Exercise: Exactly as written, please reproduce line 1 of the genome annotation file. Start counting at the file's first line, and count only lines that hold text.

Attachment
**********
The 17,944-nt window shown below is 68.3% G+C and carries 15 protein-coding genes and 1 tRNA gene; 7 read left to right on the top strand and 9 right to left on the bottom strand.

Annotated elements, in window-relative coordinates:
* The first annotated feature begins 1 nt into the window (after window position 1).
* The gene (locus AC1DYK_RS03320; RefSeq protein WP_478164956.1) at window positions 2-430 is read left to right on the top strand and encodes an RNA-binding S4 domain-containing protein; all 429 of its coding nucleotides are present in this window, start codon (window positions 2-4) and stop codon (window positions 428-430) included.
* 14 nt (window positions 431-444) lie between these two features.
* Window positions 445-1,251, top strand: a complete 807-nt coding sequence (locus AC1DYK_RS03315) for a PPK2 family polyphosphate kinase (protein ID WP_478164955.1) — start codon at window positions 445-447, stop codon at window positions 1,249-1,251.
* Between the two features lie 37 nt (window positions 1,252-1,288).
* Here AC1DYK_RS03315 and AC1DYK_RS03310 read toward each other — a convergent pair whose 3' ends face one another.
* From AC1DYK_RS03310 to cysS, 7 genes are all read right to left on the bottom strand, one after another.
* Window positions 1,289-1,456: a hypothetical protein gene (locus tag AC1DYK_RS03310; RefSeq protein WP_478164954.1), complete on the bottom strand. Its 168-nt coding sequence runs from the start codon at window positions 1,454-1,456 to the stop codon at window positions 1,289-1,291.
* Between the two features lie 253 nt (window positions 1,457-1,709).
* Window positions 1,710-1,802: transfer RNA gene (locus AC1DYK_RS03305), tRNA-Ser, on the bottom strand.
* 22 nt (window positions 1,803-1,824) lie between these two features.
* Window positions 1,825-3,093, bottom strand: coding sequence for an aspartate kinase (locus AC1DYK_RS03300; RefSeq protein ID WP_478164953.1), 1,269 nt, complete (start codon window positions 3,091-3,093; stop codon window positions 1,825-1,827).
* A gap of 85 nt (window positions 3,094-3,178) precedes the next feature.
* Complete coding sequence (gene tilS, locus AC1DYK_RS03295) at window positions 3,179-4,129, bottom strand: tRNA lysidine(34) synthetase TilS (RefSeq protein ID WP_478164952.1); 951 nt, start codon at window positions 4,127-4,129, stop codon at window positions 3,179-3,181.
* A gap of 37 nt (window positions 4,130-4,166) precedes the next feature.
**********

The 17,944-nt window shown below is 68.3% G+C and carries 15 protein-coding genes and 1 tRNA gene; 7 read left to right on the top strand and 9 right to left on the bottom strand.